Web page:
The title of Jake Jeppson’s searing, highly original drama “The Clearing” refers to a secluded, seemingly idyllic wooded area where two brothers have been periodically retreating for some “brotherly bonding” for 18 years.  It’s a ritual between the pair that goes back to their childhood.  As we learn, the location was also the origin of a dark, well-kept family secret which also goes back to their childhood.  In one of the earlier scenes, the men have a contest to see which of them can throw a rock the farthest.  One of them declares, “The loser TELLS her!”  Tells who?  Tells what?  It’s a mystery, established early in the play, which keeps the audience wondering just what is going on beneath the surface. Something is clearly brewing.

Those two brothers are Les and Chris. As dissimilar as they are in physical appearance, they are also just as different in their personalities.  Les (Brian McManamon) — who is openly gay– strikes us as tightly-wound and emotionally shuttered.  By contrast, Chris (Brian P. Murphy) comes off as a rambunctious teenager trapped in a burly man’s body.  At first, the audience sees Chris’ antics as rather harmless– no different than the brand of loud wackiness that we’ve seen in a generation’s worth of R-rated movies marketed to 17-year old boys.  (An example of his adolescent behavior is how he teases Les about his sexual preferences.)  Chris jokes about having “arrested development”– but as the play progresses, we suspect that his behavior may not be anything to laugh at. In other words, there may be some dark demons lurking within the man. (The pair’s mother Ella, played wonderfully by Allison Daugherty, tellingly reminds Les, “Silence from your brother is like the calm before the storm.”)  We also meet Les’ new boyfriend, Peter (Gene Gallerano) — an earthy, charming photographer with a tendency to endearingly spout out self-help platitudes and Zen-like stuff such as, “You love me so much… So OWN that shit!”  The contrast between Les and his potential life partner is striking, and at times we wonder just what the free-spirited Peter sees in the more inhibited Les.  At the same time, Peter also seems to be pushing Ella into a catharsis of her own.  Later on, as the audience slowly discovers the VERY complex (and occasionally disturbing) relationship between the two brothers, we suspect that Peter might just be both Les’ and Ella’s salvation from the proverbial “ties that bind”.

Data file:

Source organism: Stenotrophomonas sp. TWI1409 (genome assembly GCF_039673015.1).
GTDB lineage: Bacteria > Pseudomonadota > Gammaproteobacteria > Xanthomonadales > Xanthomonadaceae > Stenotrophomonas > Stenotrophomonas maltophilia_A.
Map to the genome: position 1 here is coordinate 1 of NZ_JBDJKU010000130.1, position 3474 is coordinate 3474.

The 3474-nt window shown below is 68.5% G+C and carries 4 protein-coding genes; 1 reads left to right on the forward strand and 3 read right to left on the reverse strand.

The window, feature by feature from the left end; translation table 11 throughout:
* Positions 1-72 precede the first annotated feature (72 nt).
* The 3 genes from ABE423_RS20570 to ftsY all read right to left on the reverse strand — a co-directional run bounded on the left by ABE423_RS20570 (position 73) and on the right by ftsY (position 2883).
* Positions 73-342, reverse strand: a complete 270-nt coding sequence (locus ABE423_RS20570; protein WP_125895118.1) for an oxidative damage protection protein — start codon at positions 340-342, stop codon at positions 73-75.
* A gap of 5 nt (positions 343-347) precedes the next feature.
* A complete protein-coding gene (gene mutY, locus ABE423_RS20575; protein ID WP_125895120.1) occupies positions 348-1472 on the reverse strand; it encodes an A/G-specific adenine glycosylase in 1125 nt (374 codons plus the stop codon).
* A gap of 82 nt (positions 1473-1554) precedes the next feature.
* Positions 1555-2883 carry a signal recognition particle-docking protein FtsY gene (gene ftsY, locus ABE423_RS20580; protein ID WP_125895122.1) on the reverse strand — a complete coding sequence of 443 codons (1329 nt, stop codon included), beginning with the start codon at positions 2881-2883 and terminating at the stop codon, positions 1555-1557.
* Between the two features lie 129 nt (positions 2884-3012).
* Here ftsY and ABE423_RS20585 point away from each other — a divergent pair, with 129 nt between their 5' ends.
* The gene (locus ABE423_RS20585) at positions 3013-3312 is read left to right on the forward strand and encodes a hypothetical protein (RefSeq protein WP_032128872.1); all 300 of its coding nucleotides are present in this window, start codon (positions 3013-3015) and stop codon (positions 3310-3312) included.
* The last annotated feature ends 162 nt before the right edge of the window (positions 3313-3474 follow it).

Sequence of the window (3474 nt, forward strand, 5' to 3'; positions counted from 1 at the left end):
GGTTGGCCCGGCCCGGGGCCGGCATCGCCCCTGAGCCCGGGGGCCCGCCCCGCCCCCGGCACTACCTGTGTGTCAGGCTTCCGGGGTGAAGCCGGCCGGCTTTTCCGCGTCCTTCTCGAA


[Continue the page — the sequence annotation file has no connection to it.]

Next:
Directed by Josh Hecht, “The Clearing” boasts many superb and provocative performances from its dynamic four-actor cast. Daugherty, as the long-suffering family matriarch (“You get to this age, and everything closes for the winter.”), and Gallerano (almost metaphysical in presence), are revelations.  In any given moment, so much seems to be happening simultaneously in several planes of existence. In one pivotal scene, one of the characters (The one you’d least expect, incidentally…) gets completely naked on stage.  It’s clear symbolism for the truly bare emotions about to be displayed. The audience becomes truly mesmerized by the character’s revelations, as we gain some long-sought insight into the family dynamics between Les, Chris, and Ella. The climax of the play is truly shocking, as well as truly unexpected… and ultimately, the answer to the big mystery which is hidden in “the clearing” of the play’s title becomes almost secondary.  By the time the secret is about to be revealed to the one who needs to hear it the most, we as the audience have already learned (and seen) much more than we’ve bargained for.

The World Premiere of “The Clearing” takes place from January 15 – February 9 at
Theatre at St. Clement’s (423 West 46 St.) in NYC. For more info you can visit 

(Photos by Hunter Canning.)



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